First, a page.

I got rid of comments so I could hear the conversation
This week in Sunday Life I remove comments from my blog. Just for a bit.
When I’m feeling a tad on the smug side of my life situation, I find a little visit to the comments section of my blog sets me straight. In the main, comments on my blog are helpful sharings of tips and links. But every now and then a snarky interloper pipes up, like a foul air bubble in the lower intestine, to pull apart the most banal detritus of my existence.
Such as whether I Photoshop out a gap in my teeth.
Or how many times I say “um” in a podcast.
I find it a practice in mindful ego control, mostly. I observe the snarkiness bubble to the surface. Smile. And accept that I put myself out on a limb by having a public blog, ergo I must accept some flack. And then I let the stinky snark float on past, ignoring the urge to pop it with well-crafted comeback. It’s a bit like handling a toddler: acknowledge good behaviour, ignore bad behaviour. With time, I’ve developed a lovely Teflon calm from the process.
I’m lucky, though. I’ve only had to remove two comments in almost two-and-half years of running my blog. But this is not the norm. Monitoring comments has become a laborious chore for many (some bloggers I know remove 40 per cent of contributions daily). So much so, a growing number of the big blogging names have dropped their comments sections altogether, despite the commercial reality that comments are traffic drivers, which, in turn, are monetisation drivers.
This is no trifle issue. It’s dictating news agendas, hurting people in humiliating and irreversible ways and driving some to suicide. Nasty comments can be hate-bombed into the interweb by cowards who hide behind pseudonyms and there’s nothing that can be done to discipline or control them. Unlike a hand-posted letter to the editor of yore, these comments are not carefully and mindfully prepared. And social media commentators argue commenting contradicts the original notion of the social media “conversation”. They’re more akin to an impulsive heckle at a footy match – unaccountable and mostly about me too-ism. As a result, the Australian Press Council last month called for a discussion on online reader comments as part of their broader enquiry into media standards.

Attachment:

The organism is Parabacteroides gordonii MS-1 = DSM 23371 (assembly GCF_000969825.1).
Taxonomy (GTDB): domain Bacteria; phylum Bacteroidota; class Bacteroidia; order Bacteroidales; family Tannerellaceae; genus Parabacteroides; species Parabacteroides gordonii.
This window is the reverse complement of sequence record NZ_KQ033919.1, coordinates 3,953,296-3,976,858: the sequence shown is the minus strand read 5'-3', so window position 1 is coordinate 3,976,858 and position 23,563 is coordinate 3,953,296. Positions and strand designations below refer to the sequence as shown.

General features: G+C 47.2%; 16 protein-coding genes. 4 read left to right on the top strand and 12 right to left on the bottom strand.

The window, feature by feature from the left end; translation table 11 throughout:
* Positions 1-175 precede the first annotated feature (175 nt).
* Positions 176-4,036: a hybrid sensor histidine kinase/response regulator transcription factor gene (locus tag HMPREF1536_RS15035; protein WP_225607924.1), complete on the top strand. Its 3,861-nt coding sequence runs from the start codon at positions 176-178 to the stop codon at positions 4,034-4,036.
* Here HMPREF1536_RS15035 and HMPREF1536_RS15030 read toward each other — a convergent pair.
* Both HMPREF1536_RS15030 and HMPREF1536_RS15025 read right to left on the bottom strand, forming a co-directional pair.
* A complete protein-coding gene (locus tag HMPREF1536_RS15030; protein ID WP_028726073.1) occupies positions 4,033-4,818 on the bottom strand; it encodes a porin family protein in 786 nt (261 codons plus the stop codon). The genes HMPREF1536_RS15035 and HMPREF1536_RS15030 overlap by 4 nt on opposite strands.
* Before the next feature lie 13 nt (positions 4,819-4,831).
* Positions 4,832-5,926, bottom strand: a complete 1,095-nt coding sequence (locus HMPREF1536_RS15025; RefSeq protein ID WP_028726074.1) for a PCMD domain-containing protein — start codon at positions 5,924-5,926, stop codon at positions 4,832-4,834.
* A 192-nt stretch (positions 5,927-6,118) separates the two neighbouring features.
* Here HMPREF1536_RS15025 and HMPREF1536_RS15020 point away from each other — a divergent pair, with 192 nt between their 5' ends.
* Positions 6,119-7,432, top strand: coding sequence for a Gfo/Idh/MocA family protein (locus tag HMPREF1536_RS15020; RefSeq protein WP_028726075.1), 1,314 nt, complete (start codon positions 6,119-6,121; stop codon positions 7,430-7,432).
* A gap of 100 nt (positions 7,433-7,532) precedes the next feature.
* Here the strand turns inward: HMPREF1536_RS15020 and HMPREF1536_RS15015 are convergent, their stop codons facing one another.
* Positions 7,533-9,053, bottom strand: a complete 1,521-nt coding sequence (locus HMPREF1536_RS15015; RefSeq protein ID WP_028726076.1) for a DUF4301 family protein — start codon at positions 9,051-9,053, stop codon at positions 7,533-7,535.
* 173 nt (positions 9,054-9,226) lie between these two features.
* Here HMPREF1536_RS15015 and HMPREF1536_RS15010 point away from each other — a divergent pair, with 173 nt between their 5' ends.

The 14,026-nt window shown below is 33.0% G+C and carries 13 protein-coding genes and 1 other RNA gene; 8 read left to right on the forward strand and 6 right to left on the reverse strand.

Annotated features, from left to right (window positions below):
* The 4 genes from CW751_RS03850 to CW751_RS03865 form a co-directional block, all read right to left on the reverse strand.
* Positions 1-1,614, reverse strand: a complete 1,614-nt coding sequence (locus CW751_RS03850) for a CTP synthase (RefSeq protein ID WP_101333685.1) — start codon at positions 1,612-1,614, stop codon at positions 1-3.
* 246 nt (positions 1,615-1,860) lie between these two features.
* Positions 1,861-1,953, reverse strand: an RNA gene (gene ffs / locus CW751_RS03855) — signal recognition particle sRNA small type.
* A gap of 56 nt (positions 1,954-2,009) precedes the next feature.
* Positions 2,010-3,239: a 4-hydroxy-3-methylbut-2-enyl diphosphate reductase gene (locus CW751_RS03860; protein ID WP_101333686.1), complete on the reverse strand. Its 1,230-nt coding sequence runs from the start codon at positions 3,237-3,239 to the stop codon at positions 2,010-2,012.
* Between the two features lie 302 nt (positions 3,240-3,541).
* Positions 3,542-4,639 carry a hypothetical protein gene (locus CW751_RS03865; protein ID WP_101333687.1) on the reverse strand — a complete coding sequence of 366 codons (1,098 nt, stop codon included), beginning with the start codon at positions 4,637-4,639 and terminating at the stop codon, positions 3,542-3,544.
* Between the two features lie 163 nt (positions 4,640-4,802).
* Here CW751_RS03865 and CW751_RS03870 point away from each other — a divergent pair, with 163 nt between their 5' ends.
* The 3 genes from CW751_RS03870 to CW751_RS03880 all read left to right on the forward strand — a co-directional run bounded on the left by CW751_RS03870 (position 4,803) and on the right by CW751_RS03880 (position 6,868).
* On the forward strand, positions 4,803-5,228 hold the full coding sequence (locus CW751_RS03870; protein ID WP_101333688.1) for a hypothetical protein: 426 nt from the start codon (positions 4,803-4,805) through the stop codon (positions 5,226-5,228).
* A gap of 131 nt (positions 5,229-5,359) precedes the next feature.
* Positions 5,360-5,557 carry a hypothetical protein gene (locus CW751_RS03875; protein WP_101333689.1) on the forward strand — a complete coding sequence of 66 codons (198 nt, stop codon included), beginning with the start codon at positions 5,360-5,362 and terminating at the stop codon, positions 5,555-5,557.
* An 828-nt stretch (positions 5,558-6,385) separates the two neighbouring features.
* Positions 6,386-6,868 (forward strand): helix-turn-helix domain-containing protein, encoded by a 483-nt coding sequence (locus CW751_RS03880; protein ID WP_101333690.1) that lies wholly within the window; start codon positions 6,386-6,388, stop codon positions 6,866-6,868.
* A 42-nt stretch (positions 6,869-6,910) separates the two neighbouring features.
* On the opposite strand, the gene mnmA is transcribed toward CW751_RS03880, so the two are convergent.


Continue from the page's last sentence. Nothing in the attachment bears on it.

Apropos of something, I love the Swedes. They’re so often the first to buck the system, mostly in the nude and incorporating a community garden. Last month they led the way once more when three of the nation’s four newspapers banned anonymous online comments.
All of which has got me thinking: should I take a stand and drop comments on my blog? Those who have often say they did it to streamline their lives, although interestingly they generally took the plunge only once they’d become popular and profitable (a difference as profound as being Bono and stage diving into a crowd and being Saturday night’s act at the local RSL and trying to do the same). Danielle La Porte ditched comments on her White Hot Truth site to “make space for creative credo”. She likens it to “sitting around a campfire, under a big sky. We need room in order to hear, to be with our thoughts. We banter and converse and show up enough “out there, don’t we?”
Gala Darling and Zen Habits’ Leo Babauta have done the same. They felt in danger of writing with the commenters’ opinions in mind, rather than creating content they believed in, a phenomena not limited to blogging. Social commentators are increasingly lamenting the way politicians, artists, schools and media outlets knee-jerk to the nagging and fractured opining of the masses, rather than leading from in front. Caring about what the “twits” and “snarkers” think has taken the place of vision and leadership, they say. Too true. And wholly dispiriting.
Anyway, as an experiment this week I did delete my comments section. But I only lasted two days. Perhaps my ego is needier than I make out.
But there’s also this: I think it’s better to be at a dinner table where everyone’s shouting, than at a silent one.
We’ve always needed a space for the over-the-back-fence chat, so we can be challenged and grow. We need this space more than ever. The challenge for anyone providing the meal, then, is to serve up nourishing fare that inspires the masses to shout stuff that moves us forward. Perhaps this is what the APC and lamenters should focus on….